Such one-sided reports sparked anti-Roma sentiment and shifted public attention from those who were really responsible: the Bulgarian government and local authorities. Why had local authorities allowed for such houses to be built on the ravine? Could they have prevented this tragedy? The media scapegoated the Roma instead of highlighting the government’s inability to address the problems of minority groups in Bulgaria, especially in relation to housing. Over decades, houses were built outside an industrial plan and on a dangerous ravine. No one had warned the residents of the risks.

The Day After

The majority of the Roma and Millet were evacuated and currently live with relatives or in social housing provided by the Varna municipality. At the request of the community, the mayor visited the Roma families for the first time, on June 30. He informed them that seven houses would be demolished and asked residents to evacuate the properties immediately. At the time of this writing, three of seven have already been demolished. Most residents complain about the lack of timely and regular communication from the municipality.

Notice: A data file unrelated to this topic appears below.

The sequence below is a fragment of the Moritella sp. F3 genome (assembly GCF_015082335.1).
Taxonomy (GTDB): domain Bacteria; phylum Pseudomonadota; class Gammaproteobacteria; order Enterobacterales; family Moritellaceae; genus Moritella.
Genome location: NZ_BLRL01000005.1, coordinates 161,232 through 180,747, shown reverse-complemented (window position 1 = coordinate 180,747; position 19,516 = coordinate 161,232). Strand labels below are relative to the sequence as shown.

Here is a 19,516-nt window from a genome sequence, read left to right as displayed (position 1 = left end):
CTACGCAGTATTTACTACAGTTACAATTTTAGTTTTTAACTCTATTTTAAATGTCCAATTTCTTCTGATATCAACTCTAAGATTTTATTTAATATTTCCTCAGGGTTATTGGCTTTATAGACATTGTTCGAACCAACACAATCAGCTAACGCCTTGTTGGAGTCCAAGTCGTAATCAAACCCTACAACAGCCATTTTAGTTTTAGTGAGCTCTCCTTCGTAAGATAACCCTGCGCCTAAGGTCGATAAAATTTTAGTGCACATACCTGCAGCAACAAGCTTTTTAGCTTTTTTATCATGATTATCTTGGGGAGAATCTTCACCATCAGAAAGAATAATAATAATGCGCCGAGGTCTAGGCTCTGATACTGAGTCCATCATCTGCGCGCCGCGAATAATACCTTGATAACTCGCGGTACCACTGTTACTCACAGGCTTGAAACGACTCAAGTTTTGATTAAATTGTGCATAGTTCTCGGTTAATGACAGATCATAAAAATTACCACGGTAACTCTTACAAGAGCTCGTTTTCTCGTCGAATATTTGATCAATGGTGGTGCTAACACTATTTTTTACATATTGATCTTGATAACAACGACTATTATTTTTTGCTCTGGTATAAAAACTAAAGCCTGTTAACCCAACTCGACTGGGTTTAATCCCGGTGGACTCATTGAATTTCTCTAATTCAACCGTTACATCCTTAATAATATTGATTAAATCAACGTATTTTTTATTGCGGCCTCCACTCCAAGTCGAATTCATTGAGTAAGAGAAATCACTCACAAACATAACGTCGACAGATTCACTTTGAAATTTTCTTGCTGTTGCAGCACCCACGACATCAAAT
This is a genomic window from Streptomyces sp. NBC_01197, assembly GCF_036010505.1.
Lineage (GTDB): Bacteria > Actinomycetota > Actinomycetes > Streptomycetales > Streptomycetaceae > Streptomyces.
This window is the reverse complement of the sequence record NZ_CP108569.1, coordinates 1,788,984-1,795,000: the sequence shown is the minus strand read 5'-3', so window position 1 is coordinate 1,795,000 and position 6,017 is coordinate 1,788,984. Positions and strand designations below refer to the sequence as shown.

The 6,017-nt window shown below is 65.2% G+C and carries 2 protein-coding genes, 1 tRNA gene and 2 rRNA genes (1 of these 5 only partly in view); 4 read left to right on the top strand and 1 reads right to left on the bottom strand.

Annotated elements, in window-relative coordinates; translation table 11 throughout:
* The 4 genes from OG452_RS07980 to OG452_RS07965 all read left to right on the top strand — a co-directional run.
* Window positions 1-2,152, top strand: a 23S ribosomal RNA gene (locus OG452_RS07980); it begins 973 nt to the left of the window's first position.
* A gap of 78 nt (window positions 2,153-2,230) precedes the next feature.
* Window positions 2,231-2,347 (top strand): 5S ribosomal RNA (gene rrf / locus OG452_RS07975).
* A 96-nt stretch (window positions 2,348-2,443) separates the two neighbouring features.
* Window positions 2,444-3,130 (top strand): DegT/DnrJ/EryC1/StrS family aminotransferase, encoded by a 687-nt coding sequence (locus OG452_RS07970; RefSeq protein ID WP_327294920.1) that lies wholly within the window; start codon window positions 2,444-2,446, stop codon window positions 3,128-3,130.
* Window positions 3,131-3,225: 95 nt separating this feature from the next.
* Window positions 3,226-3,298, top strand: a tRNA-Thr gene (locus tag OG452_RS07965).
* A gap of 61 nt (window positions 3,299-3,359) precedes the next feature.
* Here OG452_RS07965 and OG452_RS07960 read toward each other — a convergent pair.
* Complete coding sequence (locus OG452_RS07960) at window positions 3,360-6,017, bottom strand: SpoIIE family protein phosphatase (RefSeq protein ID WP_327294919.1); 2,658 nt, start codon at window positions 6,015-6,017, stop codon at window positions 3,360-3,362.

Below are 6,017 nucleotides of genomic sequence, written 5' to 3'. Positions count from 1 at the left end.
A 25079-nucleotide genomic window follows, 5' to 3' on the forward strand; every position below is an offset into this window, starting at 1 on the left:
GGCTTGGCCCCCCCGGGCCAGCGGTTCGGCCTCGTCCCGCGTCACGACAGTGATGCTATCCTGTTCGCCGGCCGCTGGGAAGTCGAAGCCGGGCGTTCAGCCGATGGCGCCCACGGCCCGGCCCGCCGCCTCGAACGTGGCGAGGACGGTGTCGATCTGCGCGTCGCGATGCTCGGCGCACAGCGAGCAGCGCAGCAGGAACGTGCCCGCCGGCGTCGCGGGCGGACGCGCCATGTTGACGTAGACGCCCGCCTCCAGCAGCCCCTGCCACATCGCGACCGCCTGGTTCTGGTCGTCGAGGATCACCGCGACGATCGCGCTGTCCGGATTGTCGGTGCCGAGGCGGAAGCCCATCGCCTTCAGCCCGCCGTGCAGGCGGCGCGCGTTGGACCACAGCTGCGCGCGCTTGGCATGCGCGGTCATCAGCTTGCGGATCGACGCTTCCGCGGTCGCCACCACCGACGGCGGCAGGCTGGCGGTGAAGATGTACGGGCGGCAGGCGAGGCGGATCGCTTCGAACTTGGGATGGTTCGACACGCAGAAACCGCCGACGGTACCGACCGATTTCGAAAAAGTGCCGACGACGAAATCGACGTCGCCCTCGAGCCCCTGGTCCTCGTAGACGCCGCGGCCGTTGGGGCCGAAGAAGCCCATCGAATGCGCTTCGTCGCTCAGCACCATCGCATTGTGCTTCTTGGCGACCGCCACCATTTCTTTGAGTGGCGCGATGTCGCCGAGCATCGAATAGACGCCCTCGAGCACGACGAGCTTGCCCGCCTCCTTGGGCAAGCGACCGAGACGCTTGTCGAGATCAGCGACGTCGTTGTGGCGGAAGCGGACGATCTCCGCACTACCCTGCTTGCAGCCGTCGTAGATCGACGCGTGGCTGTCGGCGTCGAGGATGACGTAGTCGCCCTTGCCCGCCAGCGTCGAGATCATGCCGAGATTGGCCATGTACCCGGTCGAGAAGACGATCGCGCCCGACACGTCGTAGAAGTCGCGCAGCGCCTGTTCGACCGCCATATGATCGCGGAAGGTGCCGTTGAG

Like many others, 55-year-old pensioner Ibriam Muharem’s house was identified for demolition by the municipality but without any guarantees for its future rebuilding and for his eight-member family: 

The police and excavator came today [June 30] at 11am to demolish my house. I asked them if they have an official municipal order, and they said no. So I asked them, ‘Why have you come to demolish my house?’ The policeman told me to shut up. I own this house and I have papers for it. I have an ID with my address, I pay electricity and water but they came to demolish my house without an official order.

The mayor promised compensation to the residents of the seven houses: 250 leva for three months’ rent or temporary social housing.

“I am secure but only for three months; after that I do not know what I will do,” explains Nikolov, who also received an order to leave his house. “The mayor said today that he will compensate us, but we do not have written evidence or an order for what he says. Tomorrow he can say that he did not promise that.”